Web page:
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by Hennie Denny

Of the 61 women attending Gloria’s Tuesday Evening Fellatio & Hand Job Workshop, 14 saved $5.00 by pre-registering either at the East Village Community Center or online. She’d been expecting somewhere in the neighborhood of 20—25 tops—and so as more and more continued to arrive, Gloria began to feel flustered and inadequate, and needed to center herself by taking full even breaths from her diaphragm while focusing on her inner strength and stability, dismissing doubt and other bad vibes. Space was not the problem. Tenth Avenue Theater, home to the Eveoke Dance and Sledgehammer Performing Arts groups (tonight sublet to Gloria for her workshop) provided superior line-of-sight seating for up to 110 persons. Out in front, the large free-standing glass-encased monument sign to the left of the four cement steps leading up to the edifice’s high arched entryway offset the stuccoed façade’s otherwise perfect architectural symmetry, and had probably advertised sermons back when the building was a church. It had that sort of testamentary look. Written in white capital letters on a black matte surface was: WOMENS ART WORKSHOP 8PM. No one arrived late. There were no punctuation characters in the sign’s letter tray. It wasn’t that the extra, presumably word-of-mouth, attention and consequent revenue weren’t appreciated, only that Gloria was accustomed to cozier gatherings in which students got to know and help each other and she could provide one-on-one instruction as needed. She hoped the personal guidance she prided herself on giving wouldn’t be too diluted in this larger, less intimate group, and found it curious that her knack for tailoring her curriculum to each participant’s tastes and needs, the very thing that made her fellatio & hand job workshops stand out among all the rest, might now be lost because of it. Though she was way too positive minded to see this as ironic.

Gloria greeted her students as they arrived, and collected payment from those either not on the register or not marked on the register as having already paid. ‘Welcome!’ she said to women who looked older than herself—‘Hey!’ to those she thought peers or younger. ‘Thank you so much for coming. Please don’t be shy. Sit as close as you can. Remember, you’re not here to watch; you’re here to participate and have fun. Some of our exercises will require a friend. So get to know each other. I’m not at all ashamed to say I’ll probably learn more from you than you will from me.’

Of the 47 attendees who had not prepaid and so had to cough up the full $40.00 at the door, 26 responded, ‘Maybe you should pay us then,’ or something to that effect. With each, Gloria laughed sincerely and appreciatively and, after touching them either on the hand or shoulder, said, ‘You know, I would if I had to,’ as if the thought had just occurred to her, which in a way it had.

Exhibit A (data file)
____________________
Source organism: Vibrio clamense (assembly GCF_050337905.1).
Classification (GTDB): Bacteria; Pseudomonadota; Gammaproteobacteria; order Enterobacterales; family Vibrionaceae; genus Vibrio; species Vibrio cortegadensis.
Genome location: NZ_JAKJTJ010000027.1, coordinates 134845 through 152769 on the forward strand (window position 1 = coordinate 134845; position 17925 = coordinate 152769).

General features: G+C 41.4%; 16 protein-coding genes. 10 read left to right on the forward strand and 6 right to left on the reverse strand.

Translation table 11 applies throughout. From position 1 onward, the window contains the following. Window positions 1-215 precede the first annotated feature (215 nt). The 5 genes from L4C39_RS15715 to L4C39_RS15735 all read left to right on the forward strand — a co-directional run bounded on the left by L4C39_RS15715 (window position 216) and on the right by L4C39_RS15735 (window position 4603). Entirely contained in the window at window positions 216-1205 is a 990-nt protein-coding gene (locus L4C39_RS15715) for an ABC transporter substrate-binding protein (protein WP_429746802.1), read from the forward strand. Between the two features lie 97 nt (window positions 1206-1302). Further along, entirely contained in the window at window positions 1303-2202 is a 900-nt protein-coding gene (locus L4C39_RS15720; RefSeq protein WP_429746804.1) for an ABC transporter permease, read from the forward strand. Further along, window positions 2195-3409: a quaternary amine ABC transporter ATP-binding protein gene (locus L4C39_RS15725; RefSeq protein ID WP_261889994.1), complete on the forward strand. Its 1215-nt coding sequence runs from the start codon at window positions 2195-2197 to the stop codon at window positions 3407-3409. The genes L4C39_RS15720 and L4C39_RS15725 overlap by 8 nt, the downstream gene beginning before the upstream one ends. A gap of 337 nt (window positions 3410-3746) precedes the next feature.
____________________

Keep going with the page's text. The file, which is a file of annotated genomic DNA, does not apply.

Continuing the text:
Of the entire class, only 12 came alone, none of whom had prepaid. Seven of the 14 who had prepaid received an additional $5.00 discount for inviting a friend. All but one, a spirit-guided financial planner from up in Oceanside, passed this savings along.

Only Mary and her two friends Tina and Jill failed to bring an unripe banana, cucumber, carrot, zucchini or similar as requested in the course outline, but which turned out not to be a problem since someone had brought extras. Gloria, who knew how to run a business, could offer Mary no additional discount for having brought an additional friend, $30.00 being the absolute lowest she could possibly go.

Mary, Tina and Jill all lived a few miles northeast up in Normal Heights where they attended a nearby First United Methodist Church with their respective husbands Marc, Tony and Jake. All three couples sang with the Contemporary Singers, one of the church’s three adult choirs, where members learned sacred choral music from a variety of contemporary styles every Tuesday evening from 6:30 to around 8:30 PM. Tonight was the first any of them had ever missed a rehearsal. Tina might have resisted Mary’s invitation a little more than Jill had, though neither had taken much arm-twisting. Tacitly it was hoped that the bad blood generated by a minor lapse in judgment during last Sunday’s dinner party at Jake and Jill’s might be, if not cleansed, then at least afforded a healthier perspective by this ladies’ night out. Even though First United Methodist was just down in Mission Valley off Highway 8 and so less than half a mile from the farthest of their homes, and despite Normal Heights being regarded as the most pedestrian friendly community in all of San Diego and maybe even California, they’d always carpooled. Ever since the nation’s 9-11 tragedy, they’d all been getting together either the second or third Sunday of every month to dine, fellowship, drink a little wine and then play either Scrabble or Boggle, and, yes, flirt with each other’s spouses a bit, but in a way that’s upfront and image building and not at all sly or pathetic, and they always had a really positive fun time together with none of the negative group dynamics you tend to associate with threesomes, which just made their recent unspoken falling out all the more egregious. But even beyond their last get-together having gone somewhat horribly awry, each of the three women had their own private personal reasons for attending Gloria’s workshop, reasons that were for the most part way too repressed to even think, much less talk about.